It’s a few minutes to midnight; the soft violet-blue sky to our north is split in two by a pillar of deep rose pink light as the sun disappears behind the powder-blue snow-covered fells and sinks towards the frigid surface of the Barents Sea. This is one of the last sunsets that will be experienced on Båtsfjordfjellet, above the town of Båtsfjord on the coast of northern Norway, before the midnight sun rises on the 14th of May. The sun will then not drop below the horizon again until the 28th of July.
I drain the last drops of warm fish soup from my mug, and the empty is immediately replaced with another containing a shot of vodka. “Keep you warm tonight,” said Kine, swigging from the bottle. We’re almost 400km (250miles) north of the Arctic Circle, further north than both Murmansk, Russia and Deadhorse, Alaska, and we’re going skiing.
We leave behind the warmth of the bonfire and join around 70 other women fitting their skis ready to head out onto the fell, to take part in Båtsfjord’s Midnattski for Kvinner (Midnight Ski for Women). Some women are wearing their traditional regional dress, others have taken cartoon characters as their inspiration, and one or two have raided their children’s dressing-up box, as a pink fairy princess demonstrates.
This year’s event is the 20th anniversary, and women have travelled here from across Norway, Finland and Sweden to take part in the ski challenge, although numbers are lower than usual as a result of a strike by the local air carrier. My travel buddy Rachel and I are the only British participants, and we’re rather concerned our limited nordic skiing skills will leave us stranded on the mountainside. We both have one day’s experience of cross-country skiing under our belts, which comprised a lot of falling down and a long time spent drinking hot chocolate in a cafe before we could muster the will to return to our log cabin.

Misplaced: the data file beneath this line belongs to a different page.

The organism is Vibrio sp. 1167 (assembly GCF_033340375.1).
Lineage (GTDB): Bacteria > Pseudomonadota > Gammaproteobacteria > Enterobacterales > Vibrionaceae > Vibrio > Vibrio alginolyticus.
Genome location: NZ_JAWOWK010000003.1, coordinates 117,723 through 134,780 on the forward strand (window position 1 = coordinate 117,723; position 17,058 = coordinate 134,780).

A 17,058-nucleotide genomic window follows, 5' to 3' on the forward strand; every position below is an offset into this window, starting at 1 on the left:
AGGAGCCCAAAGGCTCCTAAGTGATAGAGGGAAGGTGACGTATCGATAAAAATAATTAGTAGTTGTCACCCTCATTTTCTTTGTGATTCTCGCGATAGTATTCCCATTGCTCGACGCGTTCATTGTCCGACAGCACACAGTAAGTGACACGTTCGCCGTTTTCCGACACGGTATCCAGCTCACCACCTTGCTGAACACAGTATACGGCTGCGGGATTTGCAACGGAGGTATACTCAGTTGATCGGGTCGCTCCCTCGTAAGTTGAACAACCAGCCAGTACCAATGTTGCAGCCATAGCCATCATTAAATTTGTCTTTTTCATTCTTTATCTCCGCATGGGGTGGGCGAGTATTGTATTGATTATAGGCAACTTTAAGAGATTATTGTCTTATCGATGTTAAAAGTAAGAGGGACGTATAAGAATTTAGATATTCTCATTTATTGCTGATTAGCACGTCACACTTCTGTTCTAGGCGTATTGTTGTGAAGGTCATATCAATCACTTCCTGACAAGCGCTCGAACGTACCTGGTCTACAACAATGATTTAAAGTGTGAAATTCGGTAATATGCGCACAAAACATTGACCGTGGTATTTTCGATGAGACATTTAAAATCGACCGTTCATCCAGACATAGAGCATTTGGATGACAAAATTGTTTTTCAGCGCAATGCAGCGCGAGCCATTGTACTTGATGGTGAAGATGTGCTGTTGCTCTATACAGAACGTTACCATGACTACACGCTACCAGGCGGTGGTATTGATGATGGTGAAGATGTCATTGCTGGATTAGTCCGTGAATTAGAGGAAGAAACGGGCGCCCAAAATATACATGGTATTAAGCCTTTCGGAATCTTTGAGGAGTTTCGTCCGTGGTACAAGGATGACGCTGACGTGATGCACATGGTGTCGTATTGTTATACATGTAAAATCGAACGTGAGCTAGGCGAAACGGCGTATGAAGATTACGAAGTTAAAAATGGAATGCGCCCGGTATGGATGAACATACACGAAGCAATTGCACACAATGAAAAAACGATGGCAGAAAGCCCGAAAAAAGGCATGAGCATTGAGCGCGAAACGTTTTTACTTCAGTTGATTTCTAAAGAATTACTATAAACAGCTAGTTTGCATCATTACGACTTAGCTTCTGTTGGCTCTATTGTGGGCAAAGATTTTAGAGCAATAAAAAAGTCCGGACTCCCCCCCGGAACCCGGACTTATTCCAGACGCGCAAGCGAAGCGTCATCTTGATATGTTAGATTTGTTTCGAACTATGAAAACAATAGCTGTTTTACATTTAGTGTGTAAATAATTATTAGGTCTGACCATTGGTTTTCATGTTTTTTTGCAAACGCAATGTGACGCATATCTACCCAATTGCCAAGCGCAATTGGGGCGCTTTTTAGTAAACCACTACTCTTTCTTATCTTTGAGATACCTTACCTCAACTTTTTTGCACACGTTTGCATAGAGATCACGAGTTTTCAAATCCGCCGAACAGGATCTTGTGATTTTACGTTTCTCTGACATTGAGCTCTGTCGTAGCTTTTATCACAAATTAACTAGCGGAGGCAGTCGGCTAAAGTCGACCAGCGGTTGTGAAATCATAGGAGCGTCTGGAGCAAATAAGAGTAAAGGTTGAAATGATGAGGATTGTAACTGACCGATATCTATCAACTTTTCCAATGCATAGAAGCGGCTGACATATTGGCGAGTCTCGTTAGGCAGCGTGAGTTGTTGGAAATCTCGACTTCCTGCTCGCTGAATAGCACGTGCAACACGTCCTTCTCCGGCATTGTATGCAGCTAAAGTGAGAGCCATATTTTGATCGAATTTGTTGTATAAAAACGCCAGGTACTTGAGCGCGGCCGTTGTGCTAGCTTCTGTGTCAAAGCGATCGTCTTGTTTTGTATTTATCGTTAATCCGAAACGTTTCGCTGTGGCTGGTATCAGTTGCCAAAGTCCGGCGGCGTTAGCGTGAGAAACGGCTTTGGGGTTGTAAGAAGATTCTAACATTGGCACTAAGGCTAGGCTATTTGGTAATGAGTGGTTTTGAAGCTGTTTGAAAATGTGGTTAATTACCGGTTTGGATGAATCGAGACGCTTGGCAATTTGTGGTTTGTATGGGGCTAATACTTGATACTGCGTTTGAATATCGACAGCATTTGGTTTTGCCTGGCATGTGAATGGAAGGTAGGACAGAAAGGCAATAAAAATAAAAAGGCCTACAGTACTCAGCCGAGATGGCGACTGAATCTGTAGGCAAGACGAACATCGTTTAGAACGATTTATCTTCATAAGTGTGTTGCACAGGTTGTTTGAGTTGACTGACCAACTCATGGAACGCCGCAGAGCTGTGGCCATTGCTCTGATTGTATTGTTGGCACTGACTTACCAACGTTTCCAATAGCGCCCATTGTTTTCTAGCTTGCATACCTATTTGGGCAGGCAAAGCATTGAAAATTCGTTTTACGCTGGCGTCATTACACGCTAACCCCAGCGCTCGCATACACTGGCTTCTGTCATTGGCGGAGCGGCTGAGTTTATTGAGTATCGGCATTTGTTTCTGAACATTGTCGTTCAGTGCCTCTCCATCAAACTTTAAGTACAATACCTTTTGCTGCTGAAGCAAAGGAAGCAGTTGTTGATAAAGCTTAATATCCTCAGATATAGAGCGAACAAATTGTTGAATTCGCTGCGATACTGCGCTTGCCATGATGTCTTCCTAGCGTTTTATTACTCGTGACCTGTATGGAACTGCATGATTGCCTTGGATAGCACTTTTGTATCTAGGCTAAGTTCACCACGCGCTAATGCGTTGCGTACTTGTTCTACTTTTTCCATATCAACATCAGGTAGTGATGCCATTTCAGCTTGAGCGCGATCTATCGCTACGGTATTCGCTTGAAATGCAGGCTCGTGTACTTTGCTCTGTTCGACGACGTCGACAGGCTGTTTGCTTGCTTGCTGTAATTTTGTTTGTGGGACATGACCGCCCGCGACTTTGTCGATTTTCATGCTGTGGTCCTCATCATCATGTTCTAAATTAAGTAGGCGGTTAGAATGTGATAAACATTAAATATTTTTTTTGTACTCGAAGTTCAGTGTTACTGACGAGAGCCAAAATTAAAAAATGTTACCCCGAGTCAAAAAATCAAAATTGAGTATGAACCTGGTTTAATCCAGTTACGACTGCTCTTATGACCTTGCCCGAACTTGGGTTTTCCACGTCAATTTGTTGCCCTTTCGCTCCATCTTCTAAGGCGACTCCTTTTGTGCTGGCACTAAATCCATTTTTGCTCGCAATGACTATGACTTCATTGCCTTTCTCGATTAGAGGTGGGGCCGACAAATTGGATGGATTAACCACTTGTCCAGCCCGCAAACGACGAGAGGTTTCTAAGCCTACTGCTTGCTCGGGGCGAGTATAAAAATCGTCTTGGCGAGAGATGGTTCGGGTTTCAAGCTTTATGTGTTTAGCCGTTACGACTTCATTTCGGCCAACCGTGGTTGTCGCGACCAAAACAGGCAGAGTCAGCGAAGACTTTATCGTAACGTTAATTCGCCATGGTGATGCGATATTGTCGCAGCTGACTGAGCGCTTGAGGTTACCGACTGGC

But the emphasis of the event is to enjoy being out in the mountains, experiencing the night light and the time away from daily life, and to push yourself physically as much or as little as you want. Our route is marked by several bonfires, where we gather to rest, warm ourselves, eat and drink. Ladies from the local choir sing traditional songs for their visitors. We drink a little more.
The skiing is both easier and harder than I’d expected. Uphill and on the flat, the movement is like sliding across the kitchen lino in your socks, with some extra arm work. I’m soon sweating and stripping off layers (I am wearing several though). The downhill slopes as we cross the rolling terrain are exhilarating, and I love the feeling of speed I get, just before I catch an edge or cross a patch of rotten snow and take a tumble. Once I think I get the hang of not falling over to the sides, I fall backwards, and then fall forwards. When I try to avoid landing face-first in the snow, I end up falling to the sides again.
But Rachel and I aren’t the only ones; everyone seems to take a spill at some point, and then we all encounter sections where it seems easier to take off our skies and walk, despite occasionally sinking thigh deep into the snow. After a few hours of skiing, trekking and stumbling in slush, we spot the Arctic ocean, lit up with the gold and crimson of sunrise, tucked between the folds of hills. A glowing bonfire awaits us at the foot of the mountain, where most of the other skiers are now gathered, thinking about their breakfast. A snowmobile rider offers to pick us up and take us down the hill to join the others, but in our best Norweglish we say, “Takk, bare bra, we can do it.”
We finish last of all, arms and legs burning and bruised, pleasingly tired but still completely wide awake. It is daytime now, 5am, but it never got beyond dusk on the mountain, with light thrown back into the air by the covering of snow. Its a strange feeling that we’ve travelled through the night never losing sight of the landscape in darkness; inspiring and energising. How will I manage to sleep?